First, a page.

An essential component of balance in collective bargaining is that in the rarer cases where this process breaks down, both sides bear a cost. Employers do without labour while employees must do without their wages. That puts pressure on both sides to keep negotiating to try to find a solution.

The use of replacement workers, or scabs, destroys that balance by allowing the employer to continue functioning as though there is no labour dispute. We have had far too many cases in Canada of employers demanding severe concessions, locking out workers or provoking a strike and then using scabs rather than negotiating in good faith. One problem with replacement workers is that they can be used to prolong labour disputes.

Another problem with replacement workers is that they increase the likelihood of violence. The process of moving scabs across a picket line into the workplace inevitably puts the employer's security forces in confrontation with the picketers. That is a recipe for bad things. However, even where replacement workers are not actually used, the implicit threat of scabs gives management an unfair advantage in bargaining.

There is a very simple solution to all of these problems: to prohibit replacement workers during legal strikes and lockouts. This is not a new or theoretical solution. Two provinces already have anti-scab legislation and the longevity of anti-scab legislation in those jurisdictions is a testament to its success and to its workability. Quebec has had anti-scab legislation for nearly 40 years. British Columbia has had anti-scab legislation for nearly a quarter century. In both of these provinces, anti-scab legislation was introduced by social democratic governments, but importantly, it has been continued by subsequent right-wing governments. At the provincial level, parties of both the left and the right have accepted anti-scab legislation.

What about at the federal level? What did we hear from the Liberal Party? The member for Cape Breton—Canso tried to tell us that the existing provisions in the Canada Labour Code, which do not actually prohibit replacement workers, constituted some kind of appropriate balance. However, I have already explained why the real balance involves pressure on both sides during a strike or lockout. The real way to achieve balance is not to have replacement workers in the equation at all.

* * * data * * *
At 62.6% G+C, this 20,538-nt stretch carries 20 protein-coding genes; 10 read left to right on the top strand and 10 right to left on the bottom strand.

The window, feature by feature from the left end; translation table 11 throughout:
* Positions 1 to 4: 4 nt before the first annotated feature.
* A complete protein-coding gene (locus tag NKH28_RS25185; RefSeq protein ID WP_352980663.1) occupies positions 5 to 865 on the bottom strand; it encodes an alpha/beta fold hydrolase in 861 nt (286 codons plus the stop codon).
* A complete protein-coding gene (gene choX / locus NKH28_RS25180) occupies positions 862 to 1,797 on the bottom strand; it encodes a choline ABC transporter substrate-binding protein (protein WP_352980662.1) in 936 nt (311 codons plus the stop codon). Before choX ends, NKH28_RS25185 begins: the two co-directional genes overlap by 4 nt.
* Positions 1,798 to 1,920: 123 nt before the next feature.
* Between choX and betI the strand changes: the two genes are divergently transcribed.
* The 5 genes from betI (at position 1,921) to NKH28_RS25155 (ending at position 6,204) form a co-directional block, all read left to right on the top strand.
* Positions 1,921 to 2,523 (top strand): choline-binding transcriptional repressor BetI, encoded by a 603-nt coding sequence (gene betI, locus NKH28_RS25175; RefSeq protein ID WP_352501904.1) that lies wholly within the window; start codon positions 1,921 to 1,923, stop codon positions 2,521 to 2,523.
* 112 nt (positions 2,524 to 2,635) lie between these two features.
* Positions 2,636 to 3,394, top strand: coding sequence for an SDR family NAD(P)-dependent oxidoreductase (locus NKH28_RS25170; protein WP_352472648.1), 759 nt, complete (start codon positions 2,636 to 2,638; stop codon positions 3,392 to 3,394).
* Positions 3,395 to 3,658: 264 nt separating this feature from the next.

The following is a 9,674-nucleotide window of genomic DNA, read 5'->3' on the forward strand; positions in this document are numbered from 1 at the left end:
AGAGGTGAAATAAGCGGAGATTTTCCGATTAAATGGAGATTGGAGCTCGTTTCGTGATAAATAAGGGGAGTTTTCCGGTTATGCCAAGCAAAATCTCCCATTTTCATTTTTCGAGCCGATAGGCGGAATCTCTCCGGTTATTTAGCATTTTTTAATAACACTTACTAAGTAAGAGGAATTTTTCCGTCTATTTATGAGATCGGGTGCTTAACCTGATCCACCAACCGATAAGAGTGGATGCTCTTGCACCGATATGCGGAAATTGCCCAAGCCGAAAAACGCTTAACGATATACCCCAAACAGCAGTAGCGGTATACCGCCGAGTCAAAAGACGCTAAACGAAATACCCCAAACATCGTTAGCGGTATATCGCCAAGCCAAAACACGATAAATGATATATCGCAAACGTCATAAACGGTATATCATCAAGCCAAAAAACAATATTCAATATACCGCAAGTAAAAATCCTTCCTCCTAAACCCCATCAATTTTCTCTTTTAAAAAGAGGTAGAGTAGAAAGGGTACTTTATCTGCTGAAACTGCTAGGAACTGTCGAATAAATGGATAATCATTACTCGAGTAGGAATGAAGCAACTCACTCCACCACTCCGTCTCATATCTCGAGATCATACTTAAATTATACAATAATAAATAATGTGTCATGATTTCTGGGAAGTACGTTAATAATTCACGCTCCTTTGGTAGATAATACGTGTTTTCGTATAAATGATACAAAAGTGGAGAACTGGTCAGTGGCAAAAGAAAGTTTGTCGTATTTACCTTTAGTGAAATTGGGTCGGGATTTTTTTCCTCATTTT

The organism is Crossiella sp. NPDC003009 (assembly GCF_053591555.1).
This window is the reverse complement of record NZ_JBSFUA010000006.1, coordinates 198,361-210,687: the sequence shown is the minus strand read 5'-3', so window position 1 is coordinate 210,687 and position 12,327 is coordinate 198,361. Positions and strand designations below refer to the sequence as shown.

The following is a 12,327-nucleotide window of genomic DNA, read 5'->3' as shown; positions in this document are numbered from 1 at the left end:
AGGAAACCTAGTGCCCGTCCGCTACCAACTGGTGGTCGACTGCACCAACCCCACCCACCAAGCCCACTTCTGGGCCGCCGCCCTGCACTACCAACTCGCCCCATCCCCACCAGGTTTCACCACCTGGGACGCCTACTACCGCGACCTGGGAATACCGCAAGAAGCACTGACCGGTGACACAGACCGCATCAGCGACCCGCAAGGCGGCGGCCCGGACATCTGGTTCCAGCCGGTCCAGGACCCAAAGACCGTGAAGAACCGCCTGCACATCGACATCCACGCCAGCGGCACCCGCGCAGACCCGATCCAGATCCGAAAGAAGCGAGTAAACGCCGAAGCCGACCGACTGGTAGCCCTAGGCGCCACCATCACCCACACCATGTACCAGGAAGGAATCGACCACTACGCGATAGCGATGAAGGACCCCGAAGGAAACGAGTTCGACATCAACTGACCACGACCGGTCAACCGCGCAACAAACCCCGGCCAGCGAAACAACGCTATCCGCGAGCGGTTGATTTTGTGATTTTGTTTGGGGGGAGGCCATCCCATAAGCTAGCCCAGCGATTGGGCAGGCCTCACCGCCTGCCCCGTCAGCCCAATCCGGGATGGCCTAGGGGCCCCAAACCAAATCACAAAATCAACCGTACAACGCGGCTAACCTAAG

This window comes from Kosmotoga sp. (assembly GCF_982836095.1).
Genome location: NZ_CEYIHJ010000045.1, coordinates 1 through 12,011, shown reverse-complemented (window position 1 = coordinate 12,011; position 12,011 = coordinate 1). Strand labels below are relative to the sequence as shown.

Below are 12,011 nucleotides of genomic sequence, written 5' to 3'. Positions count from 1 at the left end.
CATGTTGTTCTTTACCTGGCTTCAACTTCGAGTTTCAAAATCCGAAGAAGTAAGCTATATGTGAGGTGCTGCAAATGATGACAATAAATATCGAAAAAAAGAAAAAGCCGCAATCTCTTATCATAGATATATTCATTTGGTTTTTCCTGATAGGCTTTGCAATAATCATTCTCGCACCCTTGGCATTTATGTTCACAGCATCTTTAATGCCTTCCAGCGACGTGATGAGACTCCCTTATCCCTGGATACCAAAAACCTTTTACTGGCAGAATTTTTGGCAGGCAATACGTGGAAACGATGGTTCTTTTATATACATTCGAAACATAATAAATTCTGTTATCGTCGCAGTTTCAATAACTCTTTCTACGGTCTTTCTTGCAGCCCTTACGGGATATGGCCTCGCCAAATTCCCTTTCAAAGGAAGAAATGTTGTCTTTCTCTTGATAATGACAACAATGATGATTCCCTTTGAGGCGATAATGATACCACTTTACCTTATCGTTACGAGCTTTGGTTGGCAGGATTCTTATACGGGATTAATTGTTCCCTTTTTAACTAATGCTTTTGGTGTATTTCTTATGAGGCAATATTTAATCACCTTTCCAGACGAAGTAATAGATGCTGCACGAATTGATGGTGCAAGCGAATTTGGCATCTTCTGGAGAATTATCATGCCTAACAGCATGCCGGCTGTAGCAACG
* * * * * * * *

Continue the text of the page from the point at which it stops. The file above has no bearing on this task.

The sense in which the member for Cape Breton—Canso considers this a balance is that we have two sides, unions and employers. Unions obviously would like to have anti-scab legislation and employers would not want to have it. He does not think we can make a change without consensus.

That is kind of a disingenuous argument, because the current situation confers a huge advantage to employers, so of course employers will never voluntarily agree to give that up. It is for parliamentarians to make a balanced assessment, and that is exactly what this private member's bill proposes.

We have also heard the argument from the member for Cape Breton—Canso that this is the wrong process, that we do not want to look at one little element of the Canada Labour Code, that we need to do a big tripartite review of the whole thing. Well I say, bring it on. There has not been a review of the Canada Labour Code since 2006.

The member for Cape Breton—Canso kept saying that we could not do this without a big review of the Canada Labour Code. Let us have that review of the Canada Labour Code. I think that would be very much welcomed on this side of the House. That is not really a good argument not to adopt this legislation. Let us go ahead with the review.

I think the main argument, though, from the member for Cape Breton—Canso is this notion that it is somehow inappropriate to put forward this proposal as a private member's bill. Leave it to the Liberal Party to turn a question of principle into a question of process.